According to Forbes, more than half of all Americans are unhappy with their jobs. For most of my career, I have been one of them.
Oh, I loved my first job for the first 5-6 years. It was a mission, a calling, and I felt very confident and effective. I knew that what I did made a difference, and I am still in touch with many of my former students from that time. There are people who are reading this blog, because I taught them to read.
But around the 6th or 7th year, I began to love my job less. With a newborn baby at home, I resented the time commitment. Changes to the education field made the school environment much more cut-throat. Yet I stayed there, because it was “secure.” I said that I needed the income, so we wouldn’t starve.
I did leave, once I had secured a job offer across the country. That job ended up being even worse, with more time commitments and a much more negative environment. Yet I stayed, because we “needed the income.” I needed to feed my family.
Job loss and financial stress are common reasons that people commit suicide.
And yet, it is very rare for someone to starve to death in the US. There are supports and safety nets designed to prevent that.
Poverty is the real fear. People are torturing themselves, staying in miserable situations, because they are so terrified of being poor. And tragically, people have even killed themselves, because they could not bear the prospect of poverty.
I knew there was a possibility of financial loss when I went on leave from my job on March 1. However, I thought it was a very remote possibility. I had requested assault leave, which I had been told could not be revoked, only discontinued if it was determined that I did not qualify. And if that happened, I had a great deal of leave time saved up.
Carefully, carefully, I watched the calendar, until I thought I was safe. Then I received an email saying that all of my assault leave was being revoked, and that my sick days would be applied, starting on March 1. Additionally, since I had not taught a full school year, my leave time would be reduced. All in all, I went a month and a half with no pay.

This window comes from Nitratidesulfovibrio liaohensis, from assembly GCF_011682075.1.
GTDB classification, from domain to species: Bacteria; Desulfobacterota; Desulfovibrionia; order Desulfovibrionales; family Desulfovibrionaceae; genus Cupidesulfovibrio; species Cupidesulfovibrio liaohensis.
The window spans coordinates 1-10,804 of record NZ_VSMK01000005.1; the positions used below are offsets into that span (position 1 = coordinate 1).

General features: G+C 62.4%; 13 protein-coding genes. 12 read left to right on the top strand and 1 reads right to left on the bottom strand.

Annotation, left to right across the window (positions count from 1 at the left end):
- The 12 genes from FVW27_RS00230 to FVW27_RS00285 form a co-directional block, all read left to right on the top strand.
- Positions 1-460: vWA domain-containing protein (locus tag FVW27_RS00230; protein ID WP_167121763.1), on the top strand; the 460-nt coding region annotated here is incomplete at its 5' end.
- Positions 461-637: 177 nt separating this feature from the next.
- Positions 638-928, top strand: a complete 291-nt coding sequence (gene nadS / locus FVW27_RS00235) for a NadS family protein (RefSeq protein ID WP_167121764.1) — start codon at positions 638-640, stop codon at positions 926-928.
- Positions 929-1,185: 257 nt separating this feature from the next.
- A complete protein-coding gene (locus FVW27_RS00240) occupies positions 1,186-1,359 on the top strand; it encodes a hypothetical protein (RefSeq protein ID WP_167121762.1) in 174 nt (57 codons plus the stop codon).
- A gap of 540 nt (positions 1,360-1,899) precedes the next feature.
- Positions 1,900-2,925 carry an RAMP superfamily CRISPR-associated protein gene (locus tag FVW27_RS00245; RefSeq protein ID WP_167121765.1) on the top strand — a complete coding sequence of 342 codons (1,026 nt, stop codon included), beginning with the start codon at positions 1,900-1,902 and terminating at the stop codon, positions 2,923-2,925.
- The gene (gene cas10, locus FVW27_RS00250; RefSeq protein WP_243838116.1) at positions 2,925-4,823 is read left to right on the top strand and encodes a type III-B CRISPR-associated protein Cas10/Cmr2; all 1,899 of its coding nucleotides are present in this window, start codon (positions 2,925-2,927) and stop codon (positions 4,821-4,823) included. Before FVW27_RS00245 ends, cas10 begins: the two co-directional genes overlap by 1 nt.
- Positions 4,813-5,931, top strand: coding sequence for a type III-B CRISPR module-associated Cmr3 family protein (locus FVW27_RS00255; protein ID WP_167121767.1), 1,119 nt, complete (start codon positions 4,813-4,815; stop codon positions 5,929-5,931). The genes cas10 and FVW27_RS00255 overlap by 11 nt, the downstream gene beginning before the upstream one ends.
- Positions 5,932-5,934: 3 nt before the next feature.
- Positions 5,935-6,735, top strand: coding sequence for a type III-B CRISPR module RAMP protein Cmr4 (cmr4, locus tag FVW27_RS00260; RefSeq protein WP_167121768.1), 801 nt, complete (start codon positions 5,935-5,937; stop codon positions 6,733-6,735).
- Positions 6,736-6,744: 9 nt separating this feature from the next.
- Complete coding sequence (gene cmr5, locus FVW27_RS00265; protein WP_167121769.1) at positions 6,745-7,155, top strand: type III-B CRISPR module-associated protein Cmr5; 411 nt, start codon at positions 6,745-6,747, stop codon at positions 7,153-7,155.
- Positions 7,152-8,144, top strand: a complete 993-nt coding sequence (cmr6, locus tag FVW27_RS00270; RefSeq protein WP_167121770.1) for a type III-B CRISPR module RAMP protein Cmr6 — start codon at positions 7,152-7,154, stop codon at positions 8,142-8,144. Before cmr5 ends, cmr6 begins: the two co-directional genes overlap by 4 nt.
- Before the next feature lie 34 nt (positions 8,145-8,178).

The docked time ate up our savings cushion, which was supposed to carry us through the early fall, after my paychecks stopped and before I started earning money through substitute teaching. And I learned that getting started subbing was a much longer process than it had been 15 years ago.
The first thing I did was sign Iliana up for free lunches. She’s gotten reduced-price lunches in the past, and the process is very quick and simple. She was approved before the school year began, and this is saving us $80 per month.
After working on job applications, I filled out an application for benefits. This was very eye-opening, and I learned that a great deal of the ideas people have about “welfare” are simply incorrect. For example, to get cash assistance, a family of 3 has to earn under $200 a month, and their benefit will be somewhere around $200 a month. It’s hard to live like a queen–or even pay rent–on that.
We’ve gotten help from an agency, so Iliana began her school year with a new wardrobe of lightly-used name-brand clothing. I let her school counselor know about our situation, and Iliana will be picking out some more free clothing at Kohl’s next week.